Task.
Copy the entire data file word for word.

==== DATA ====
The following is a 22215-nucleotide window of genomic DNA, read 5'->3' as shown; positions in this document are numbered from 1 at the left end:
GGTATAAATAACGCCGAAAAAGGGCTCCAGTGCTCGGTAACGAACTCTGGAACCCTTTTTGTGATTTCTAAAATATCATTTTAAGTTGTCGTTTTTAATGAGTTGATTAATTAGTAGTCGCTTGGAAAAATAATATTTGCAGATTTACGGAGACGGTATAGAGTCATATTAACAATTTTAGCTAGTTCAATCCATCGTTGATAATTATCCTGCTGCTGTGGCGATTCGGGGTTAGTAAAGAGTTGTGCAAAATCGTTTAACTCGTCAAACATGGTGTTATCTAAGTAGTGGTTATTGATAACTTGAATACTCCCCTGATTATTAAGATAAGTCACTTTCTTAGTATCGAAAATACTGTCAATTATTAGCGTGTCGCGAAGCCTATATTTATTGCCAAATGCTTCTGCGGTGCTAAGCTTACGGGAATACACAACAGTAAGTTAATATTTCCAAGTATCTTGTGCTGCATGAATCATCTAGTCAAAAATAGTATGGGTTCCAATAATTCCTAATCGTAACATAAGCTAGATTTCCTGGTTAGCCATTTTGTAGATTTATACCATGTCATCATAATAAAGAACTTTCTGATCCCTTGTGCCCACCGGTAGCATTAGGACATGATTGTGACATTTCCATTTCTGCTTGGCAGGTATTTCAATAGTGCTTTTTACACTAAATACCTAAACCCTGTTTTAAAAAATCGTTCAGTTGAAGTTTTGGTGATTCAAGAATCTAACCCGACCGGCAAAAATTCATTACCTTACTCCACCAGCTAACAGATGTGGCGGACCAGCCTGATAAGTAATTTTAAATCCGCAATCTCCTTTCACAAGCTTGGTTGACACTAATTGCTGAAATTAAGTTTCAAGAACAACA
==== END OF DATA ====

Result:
The following is a 22215-nucleotide window of genomic DNA, read 5'->3' as shown; positions in this document are numbered from 1 at the left end:
GGTATAAATAACGCCGAAAAAGGGCTCCAGTGCTCGGTAACGAACTCTGGAACCCTTTTTGTGATTTCTAAAATATCATTTTAAGTTGTCGTTTTTAATGAGTTGATTAATTAGTAGTCGCTTGGAAAAATAATATTTGCAGATTTACGGAGACGGTATAGAGTCATATTAACAATTTTAGCTAGTTCAATCCATCGTTGATAATTATCCTGCTGCTGTGGCGATTCGGGGTTAGTAAAGAGTTGTGCAAAATCGTTTAACTCGTCAAACATGGTGTTATCTAAGTAGTGGTTATTGATAACTTGAATACTCCCCTGATTATTAAGATAAGTCACTTTCTTAGTATCGAAAATACTGTCAATTATTAGCGTGTCGCGAAGCCTATATTTATTGCCAAATGCTTCTGCGGTGCTAAGCTTACGGGAATACACAACAGTAAGTTAATATTTCCAAGTATCTTGTGCTGCATGAATCATCTAGTCAAAAATAGTATGGGTTCCAATAATTCCTAATCGTAACATAAGCTAGATTTCCTGGTTAGCCATTTTGTAGATTTATACCATGTCATCATAATAAAGAACTTTCTGATCCCTTGTGCCCACCGGTAGCATTAGGACATGATTGTGACATTTCCATTTCTGCTTGGCAGGTATTTCAATAGTGCTTTTTACACTAAATACCTAAACCCTGTTTTAAAAAATCGTTCAGTTGAAGTTTTGGTGATTCAAGAATCTAACCCGACCGGCAAAAATTCATTACCTTACTCCACCAGCTAACAGATGTGGCGGACCAGCCTGATAAGTAATTTTAAATCCGCAATCTCCTTTCACAAGCTTGGTTGACACTAATTGCTGAAATTAAGTTTCAAGAACAACA